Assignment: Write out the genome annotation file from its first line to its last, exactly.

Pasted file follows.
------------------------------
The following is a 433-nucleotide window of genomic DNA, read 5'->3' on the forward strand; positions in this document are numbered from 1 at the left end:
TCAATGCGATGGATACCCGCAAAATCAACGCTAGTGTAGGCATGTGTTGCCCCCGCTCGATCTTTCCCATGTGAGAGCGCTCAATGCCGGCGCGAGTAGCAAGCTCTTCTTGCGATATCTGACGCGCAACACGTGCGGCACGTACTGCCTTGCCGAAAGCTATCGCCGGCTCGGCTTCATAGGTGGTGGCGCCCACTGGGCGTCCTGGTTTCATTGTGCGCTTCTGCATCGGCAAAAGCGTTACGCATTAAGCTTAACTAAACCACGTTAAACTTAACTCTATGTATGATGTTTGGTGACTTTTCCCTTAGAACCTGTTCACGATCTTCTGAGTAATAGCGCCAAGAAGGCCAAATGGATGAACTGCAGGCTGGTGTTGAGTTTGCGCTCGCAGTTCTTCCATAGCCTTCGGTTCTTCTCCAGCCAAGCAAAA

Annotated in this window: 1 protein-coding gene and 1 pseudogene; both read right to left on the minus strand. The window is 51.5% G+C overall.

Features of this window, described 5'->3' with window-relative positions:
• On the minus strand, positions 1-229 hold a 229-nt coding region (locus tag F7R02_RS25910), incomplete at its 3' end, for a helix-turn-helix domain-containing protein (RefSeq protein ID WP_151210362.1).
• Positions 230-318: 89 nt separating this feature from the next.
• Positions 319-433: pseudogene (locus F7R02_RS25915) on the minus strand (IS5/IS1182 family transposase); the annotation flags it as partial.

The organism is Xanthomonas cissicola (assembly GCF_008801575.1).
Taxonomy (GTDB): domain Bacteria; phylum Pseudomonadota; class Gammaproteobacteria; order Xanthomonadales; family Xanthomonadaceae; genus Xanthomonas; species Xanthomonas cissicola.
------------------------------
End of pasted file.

The following is a 433-nucleotide window of genomic DNA, read 5'->3' on the forward strand; positions in this document are numbered from 1 at the left end:
TCAATGCGATGGATACCCGCAAAATCAACGCTAGTGTAGGCATGTGTTGCCCCCGCTCGATCTTTCCCATGTGAGAGCGCTCAATGCCGGCGCGAGTAGCAAGCTCTTCTTGCGATATCTGACGCGCAACACGTGCGGCACGTACTGCCTTGCCGAAAGCTATCGCCGGCTCGGCTTCATAGGTGGTGGCGCCCACTGGGCGTCCTGGTTTCATTGTGCGCTTCTGCATCGGCAAAAGCGTTACGCATTAAGCTTAACTAAACCACGTTAAACTTAACTCTATGTATGATGTTTGGTGACTTTTCCCTTAGAACCTGTTCACGATCTTCTGAGTAATAGCGCCAAGAAGGCCAAATGGATGAACTGCAGGCTGGTGTTGAGTTTGCGCTCGCAGTTCTTCCATAGCCTTCGGTTCTTCTCCAGCCAAGCAAAA

Annotated in this window: 1 protein-coding gene and 1 pseudogene; both read right to left on the minus strand. The window is 51.5% G+C overall.

Features of this window, described 5'->3' with window-relative positions:
• On the minus strand, positions 1-229 hold a 229-nt coding region (locus tag F7R02_RS25910), incomplete at its 3' end, for a helix-turn-helix domain-containing protein (RefSeq protein ID WP_151210362.1).
• Positions 230-318: 89 nt separating this feature from the next.
• Positions 319-433: pseudogene (locus F7R02_RS25915) on the minus strand (IS5/IS1182 family transposase); the annotation flags it as partial.

The organism is Xanthomonas cissicola (assembly GCF_008801575.1).
Taxonomy (GTDB): domain Bacteria; phylum Pseudomonadota; class Gammaproteobacteria; order Xanthomonadales; family Xanthomonadaceae; genus Xanthomonas; species Xanthomonas cissicola.